they don’t win, it’s
29 June, 2006
My interest in the baseball season has been minimal this year. I’m finding it hard to follow a team that’s not “mine,” and I know no Nats fans whose energy I can feed off of to develop that interest. That’s basically how I became a real baseball fan a few years ago, after a history of weak and generalized rooting for the home team. I had spearheaded a family effort to get Cubs season tickets for my stepfather, who IS a life-long serious fan, and so was attending a lot more games than usual, being the partner of choice when my mom didn’t feel like sitting in 55-degree winds for hours at a time.
I thought I’d go to soooo many Nats games as a DC resident — it’s so much cheaper, for one, and a more casual vibe than I’m used to from Wrigley which really appeals to me. But I’ve only attended a handful. Partly this is because work got hot as the season started, but also, I’ve been more into taking pictures when I find myself at RFK. I’m still new enough to photography that I haven’t been to a whole lot of different types of space with my offboard mechano-electronic eye, and stadia are just dripping with subjects. I have a good-sized backlog even from the few games I HAVE attended.
The game at which I took these photos suffered from a series of rain delays, and — horrors! — I didn’t even stay to the end. Nats won tho. Which is more than I can say for my beloved Cubs, who have been stinking up the north side so badly I think I can smell from here. Yes yes, I know; there’s no need to leave “Of course they are stinking, they’re the Cubs!” comments. The unfortunate thing about them is, it’s sort of a wolf-crying situation in their bad years. Because of their rep it’s hard to tell what’s normal suckage and what’s burn-the-house-down-start-over suckage.
So it’s been tough to keep up lately. On the flip side, all praise the internets. At home, when I had the choice, I’d listen to games rather than watch them on TV (a topic on which I could post another several screens). Thanks to MLB Radio, I can do the exact same thing here. Come home from work, turn on the game, putter around doing chores and making dinner. I can listen on the laptop, quiet-like, or amuse my neighbors by plugging into the stereo. All that’s missing from the experience is the commercials and WGN station IDs. Lucky you, you might say, but this is actually a cloud inside a silver lining. No “hey hey, holy mackerel” song. No “everybody loves the Cubs” song — the first thing I hear is Pat’s “Chicago Cubs Baseball is on the air!” I miss the songs. I will admit this to you right here and now: I would often sing along to them. With feeling. There may or may not have been a little dance involved.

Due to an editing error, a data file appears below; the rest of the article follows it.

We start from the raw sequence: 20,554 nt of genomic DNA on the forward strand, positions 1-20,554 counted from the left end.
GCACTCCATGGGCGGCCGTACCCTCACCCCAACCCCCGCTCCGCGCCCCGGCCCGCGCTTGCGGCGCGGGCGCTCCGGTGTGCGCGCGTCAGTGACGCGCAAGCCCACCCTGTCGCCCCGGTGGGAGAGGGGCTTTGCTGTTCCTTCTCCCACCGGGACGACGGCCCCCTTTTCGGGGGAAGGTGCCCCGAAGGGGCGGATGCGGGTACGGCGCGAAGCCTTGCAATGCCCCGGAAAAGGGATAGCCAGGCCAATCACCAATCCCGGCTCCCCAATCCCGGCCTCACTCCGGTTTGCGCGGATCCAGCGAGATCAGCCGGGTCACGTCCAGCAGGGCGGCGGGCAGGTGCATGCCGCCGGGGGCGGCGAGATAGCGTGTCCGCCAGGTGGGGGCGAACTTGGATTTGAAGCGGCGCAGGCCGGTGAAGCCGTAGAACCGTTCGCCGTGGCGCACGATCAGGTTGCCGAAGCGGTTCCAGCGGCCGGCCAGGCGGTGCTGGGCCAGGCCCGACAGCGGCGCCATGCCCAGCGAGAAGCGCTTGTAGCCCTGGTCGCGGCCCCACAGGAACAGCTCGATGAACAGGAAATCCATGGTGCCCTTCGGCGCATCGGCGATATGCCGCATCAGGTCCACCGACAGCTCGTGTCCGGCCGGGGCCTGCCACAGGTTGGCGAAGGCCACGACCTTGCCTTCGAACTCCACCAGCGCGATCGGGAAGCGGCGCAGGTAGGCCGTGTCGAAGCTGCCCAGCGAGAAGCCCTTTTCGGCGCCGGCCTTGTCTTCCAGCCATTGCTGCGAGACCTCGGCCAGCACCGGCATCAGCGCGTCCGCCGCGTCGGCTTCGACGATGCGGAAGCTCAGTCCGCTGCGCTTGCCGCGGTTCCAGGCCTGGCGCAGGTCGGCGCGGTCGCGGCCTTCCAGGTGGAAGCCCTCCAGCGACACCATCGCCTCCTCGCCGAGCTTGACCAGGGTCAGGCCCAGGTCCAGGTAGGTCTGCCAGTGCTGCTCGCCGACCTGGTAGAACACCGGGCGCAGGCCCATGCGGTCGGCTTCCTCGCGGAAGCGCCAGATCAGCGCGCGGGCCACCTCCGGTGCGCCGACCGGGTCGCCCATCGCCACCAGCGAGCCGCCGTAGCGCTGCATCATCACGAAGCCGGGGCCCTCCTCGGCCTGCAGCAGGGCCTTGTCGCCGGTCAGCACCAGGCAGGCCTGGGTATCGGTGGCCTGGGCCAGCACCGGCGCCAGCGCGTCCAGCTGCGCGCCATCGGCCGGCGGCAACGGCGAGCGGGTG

I even miss the incessant Old Style ads — I do! They were funny, the first few hundred times, and then after the first few thousand times they became funny again as you pondered just how many resources your brain had devoted to unconsciously memorizing every teeny tiny little detail of them. I could probably perform them for you, 2003-2005 regular season versions. I like the one about the guy who claims plague infection to go to the game (The boss’ “Feel better!” always sounds like “have fun storming the castle!” to me). I was even in one once — one of the playoff ones for 2003. I had a line, I think, in addition to my cheering-member-of-crowd duties, but my mom had a starring role. That one I don’t remember, understandably, but nevertheless ironically.
So, alas. No Old Style Guy for me. But! Inside THAT cloud is another silver lining, a pretty damn thick one too. They leave Pat and Ron’s mics live over the breaks, so instead of completely dead air, you hear all the sounds of the stadium. Cheering, PA announcements, the organ, that background hum that crowds of thousands of people generate…it’s really an awful lot like being there. It’s subtle — there’s just enough detail in it to elevate it above white noise. It just sits there in the background of my consciousness, being comforting. It was an unexpected discovery, and more than I’d hoped for from 700 miles away. Yep, thank you internets. MLB Radio is one of the better $15 I’ve spent on baseball. Thanks to it I can hear every last detail of the carnage that is the 2006 Cubs.